New Zealand says it has offered to resettle 23 Afghan interpreters and their families who fear being targeted by the Taliban after troops leave.
Most of New Zealand's troops are based in central Bamiyan province and are due to withdraw in 2013.
Bamiyan was seen as a relatively secure region, but some translators reportedly received threats from the Taliban.
The fate of Afghan interpreters for coalition troops has been the subject of considerable scrutiny.
On Wednesday an Afghan interpreter who worked with British forces in southern Afghanistan won his fight to remain in the UK.
"Offering assistance to current interpreters employed by the government reflects the view that New Zealand should demonstrate a duty of care to this group," New Zealand's Defence Minister Jonathan Coleman said in a statement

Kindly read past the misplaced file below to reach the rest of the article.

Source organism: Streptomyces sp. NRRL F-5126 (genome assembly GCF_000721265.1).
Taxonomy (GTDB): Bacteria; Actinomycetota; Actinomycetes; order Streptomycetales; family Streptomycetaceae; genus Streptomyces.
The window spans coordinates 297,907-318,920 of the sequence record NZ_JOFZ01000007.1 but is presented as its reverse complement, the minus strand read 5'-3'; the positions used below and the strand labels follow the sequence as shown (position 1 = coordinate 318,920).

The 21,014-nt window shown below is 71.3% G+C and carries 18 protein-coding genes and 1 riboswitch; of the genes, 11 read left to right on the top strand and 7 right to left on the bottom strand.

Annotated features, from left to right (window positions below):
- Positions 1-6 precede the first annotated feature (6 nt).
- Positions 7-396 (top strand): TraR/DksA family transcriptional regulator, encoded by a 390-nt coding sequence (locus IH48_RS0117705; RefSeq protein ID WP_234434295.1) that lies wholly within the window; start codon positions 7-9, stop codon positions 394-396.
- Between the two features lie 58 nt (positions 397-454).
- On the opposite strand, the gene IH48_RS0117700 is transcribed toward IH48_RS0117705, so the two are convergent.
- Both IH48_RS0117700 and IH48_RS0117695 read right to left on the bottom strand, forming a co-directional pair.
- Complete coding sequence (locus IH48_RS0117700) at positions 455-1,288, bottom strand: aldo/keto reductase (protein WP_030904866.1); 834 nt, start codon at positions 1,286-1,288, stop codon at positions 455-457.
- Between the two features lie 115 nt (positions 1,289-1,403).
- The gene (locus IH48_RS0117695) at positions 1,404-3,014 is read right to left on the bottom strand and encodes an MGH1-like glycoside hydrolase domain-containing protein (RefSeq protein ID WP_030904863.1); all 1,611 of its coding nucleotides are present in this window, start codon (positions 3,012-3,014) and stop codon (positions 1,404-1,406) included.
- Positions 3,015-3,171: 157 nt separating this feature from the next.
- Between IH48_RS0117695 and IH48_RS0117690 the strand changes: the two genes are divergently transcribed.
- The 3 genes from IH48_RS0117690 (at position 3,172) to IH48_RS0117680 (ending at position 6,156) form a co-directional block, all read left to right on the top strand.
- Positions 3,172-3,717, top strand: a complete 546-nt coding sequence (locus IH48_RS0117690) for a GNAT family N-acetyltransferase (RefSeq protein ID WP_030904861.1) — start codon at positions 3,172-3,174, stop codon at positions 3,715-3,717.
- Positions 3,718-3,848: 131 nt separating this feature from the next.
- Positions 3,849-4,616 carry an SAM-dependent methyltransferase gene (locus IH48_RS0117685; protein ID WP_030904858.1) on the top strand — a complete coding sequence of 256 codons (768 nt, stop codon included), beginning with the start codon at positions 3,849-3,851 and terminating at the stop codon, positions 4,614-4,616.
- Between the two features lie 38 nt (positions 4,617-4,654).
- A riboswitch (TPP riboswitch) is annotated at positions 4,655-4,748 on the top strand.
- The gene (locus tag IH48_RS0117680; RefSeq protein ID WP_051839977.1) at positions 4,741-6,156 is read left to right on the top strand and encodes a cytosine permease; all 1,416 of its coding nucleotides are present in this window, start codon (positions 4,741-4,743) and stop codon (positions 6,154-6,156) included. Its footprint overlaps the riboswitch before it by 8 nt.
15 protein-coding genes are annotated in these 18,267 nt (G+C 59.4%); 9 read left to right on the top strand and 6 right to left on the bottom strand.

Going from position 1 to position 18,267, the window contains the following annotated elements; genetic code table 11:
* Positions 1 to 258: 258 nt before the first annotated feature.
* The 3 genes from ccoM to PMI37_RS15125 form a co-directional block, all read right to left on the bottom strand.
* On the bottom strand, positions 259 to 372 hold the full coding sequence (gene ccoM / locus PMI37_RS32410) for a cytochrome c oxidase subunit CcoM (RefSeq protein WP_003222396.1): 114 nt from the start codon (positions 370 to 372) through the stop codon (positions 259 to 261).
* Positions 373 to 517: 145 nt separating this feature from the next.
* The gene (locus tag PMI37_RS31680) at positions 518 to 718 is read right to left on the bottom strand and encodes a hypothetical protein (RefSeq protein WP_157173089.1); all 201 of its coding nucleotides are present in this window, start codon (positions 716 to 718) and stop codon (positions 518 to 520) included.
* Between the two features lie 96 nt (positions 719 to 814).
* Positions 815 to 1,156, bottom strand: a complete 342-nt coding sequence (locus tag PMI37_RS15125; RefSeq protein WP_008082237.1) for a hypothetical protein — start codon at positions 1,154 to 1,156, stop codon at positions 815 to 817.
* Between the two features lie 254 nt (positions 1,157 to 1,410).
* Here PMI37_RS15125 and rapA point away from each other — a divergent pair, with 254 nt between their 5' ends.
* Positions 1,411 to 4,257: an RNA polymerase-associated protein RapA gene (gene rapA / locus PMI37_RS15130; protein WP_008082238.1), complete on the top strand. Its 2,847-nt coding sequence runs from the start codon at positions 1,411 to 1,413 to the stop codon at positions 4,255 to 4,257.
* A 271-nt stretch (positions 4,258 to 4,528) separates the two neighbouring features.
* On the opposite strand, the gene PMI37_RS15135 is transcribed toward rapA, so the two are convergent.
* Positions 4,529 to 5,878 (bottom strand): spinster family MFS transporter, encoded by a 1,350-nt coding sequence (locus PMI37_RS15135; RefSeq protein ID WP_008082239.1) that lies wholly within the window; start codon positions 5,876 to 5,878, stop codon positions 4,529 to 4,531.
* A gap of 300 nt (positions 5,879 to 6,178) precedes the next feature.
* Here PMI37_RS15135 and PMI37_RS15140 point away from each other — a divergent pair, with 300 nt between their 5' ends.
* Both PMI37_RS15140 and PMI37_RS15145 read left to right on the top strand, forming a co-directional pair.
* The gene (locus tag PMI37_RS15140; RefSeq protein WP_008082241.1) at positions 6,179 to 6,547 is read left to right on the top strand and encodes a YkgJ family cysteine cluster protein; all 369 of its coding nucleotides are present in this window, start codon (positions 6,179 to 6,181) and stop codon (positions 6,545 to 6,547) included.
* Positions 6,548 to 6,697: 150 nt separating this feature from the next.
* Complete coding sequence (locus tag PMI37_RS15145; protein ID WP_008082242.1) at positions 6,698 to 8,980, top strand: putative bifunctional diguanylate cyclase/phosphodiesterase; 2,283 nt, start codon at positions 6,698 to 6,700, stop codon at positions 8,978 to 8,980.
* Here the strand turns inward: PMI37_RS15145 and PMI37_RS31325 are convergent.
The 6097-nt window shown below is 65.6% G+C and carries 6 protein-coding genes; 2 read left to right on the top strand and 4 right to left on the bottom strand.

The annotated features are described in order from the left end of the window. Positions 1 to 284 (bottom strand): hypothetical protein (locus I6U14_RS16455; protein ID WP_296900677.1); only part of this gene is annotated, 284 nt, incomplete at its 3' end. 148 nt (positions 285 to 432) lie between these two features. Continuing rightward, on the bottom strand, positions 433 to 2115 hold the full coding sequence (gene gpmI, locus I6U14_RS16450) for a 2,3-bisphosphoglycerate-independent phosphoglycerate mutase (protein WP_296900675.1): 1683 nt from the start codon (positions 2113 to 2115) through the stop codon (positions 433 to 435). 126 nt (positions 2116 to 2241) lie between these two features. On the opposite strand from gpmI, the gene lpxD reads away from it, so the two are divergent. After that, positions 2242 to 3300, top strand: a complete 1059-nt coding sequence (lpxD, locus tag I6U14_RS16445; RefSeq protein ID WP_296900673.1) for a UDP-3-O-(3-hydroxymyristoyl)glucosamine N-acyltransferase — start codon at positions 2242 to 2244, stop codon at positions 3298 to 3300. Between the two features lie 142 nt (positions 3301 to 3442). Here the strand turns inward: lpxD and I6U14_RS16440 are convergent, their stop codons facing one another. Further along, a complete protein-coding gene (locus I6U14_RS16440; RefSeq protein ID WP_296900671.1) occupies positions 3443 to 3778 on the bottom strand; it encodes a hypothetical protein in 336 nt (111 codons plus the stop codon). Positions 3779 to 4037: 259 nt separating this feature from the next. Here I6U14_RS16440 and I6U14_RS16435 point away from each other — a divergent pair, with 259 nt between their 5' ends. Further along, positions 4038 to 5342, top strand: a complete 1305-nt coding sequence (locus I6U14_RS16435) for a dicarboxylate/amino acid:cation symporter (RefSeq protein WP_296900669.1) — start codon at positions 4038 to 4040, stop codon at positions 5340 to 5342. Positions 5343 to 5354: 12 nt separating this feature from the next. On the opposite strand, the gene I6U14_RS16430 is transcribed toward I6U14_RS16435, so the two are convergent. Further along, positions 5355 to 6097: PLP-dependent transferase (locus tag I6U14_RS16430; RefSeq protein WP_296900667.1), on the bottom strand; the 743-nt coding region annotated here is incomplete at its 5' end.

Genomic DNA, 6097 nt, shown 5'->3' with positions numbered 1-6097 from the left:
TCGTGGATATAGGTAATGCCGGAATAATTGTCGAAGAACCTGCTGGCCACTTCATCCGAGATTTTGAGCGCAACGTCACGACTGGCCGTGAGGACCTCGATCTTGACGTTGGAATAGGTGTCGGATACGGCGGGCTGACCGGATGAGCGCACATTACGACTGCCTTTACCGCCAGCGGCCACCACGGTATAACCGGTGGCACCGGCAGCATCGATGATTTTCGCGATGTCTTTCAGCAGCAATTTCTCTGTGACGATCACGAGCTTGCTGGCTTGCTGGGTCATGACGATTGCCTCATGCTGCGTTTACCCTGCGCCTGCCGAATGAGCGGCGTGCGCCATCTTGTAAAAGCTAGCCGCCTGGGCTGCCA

He said that they had played a crucial role during New Zealand's deployment in Afghanistan.
It is estimated that 23 translators and about 50 dependents will be able to move to New Zealand. It is unclear when this might come into effect.
New Zealand's 145-strong deployment in Afghanistan is set to withdraw in April 2013, six months earlier than planned.
New Zealand troops have been in Afghanistan for a decade and in this time 10 of its soldiers have been killed. Three were killed in an attack in Bamiyan in August.
All Western combat forces are set to withdraw from Afghanistan by the end of 2014.